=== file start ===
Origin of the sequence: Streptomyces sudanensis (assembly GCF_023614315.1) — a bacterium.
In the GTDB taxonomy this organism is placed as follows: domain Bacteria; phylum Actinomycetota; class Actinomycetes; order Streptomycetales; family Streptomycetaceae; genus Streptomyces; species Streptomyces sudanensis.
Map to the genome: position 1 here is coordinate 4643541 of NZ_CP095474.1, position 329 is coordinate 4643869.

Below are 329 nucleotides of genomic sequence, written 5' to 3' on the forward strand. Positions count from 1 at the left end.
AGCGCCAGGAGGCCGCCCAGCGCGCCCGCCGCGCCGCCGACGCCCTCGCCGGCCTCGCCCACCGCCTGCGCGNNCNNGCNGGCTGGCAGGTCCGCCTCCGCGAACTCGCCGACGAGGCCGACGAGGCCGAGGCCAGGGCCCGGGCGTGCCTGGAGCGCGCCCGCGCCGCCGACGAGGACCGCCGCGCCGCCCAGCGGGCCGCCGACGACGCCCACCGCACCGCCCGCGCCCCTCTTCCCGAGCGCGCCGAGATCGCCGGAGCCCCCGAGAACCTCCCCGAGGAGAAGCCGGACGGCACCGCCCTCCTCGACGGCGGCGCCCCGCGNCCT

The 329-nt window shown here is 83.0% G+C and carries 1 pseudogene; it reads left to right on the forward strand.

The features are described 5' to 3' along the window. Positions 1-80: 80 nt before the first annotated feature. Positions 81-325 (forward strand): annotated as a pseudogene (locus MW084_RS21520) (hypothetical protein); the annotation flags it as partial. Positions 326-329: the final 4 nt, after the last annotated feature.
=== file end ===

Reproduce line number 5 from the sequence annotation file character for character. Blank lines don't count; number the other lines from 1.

AGCGCCAGGAGGCCGCCCAGCGCGCCCGCCGCGCCGCCGACGCCCTCGCCGGCCTCGCCCACCGCCTGCGCGNNCNNGCNGGCTGGCAGGTCCGCCTCCGCGAACTCGCCGACGAGGCCGACGAGGCCGAGGCCAGGGCCCGGGCGTGCCTGGAGCGCGCCCGCGCCGCCGACGAGGACCGCCGCGCCGCCCAGCGGGCCGCCGACGACGCCCACCGCACCGCCCGCGCCCCTCTTCCCGAGCGCGCCGAGATCGCCGGAGCCCCCGAGAACCTCCCCGAGGAGAAGCCGGACGGCACCGCCCTCCTCGACGGCGGCGCCCCGCGNCCT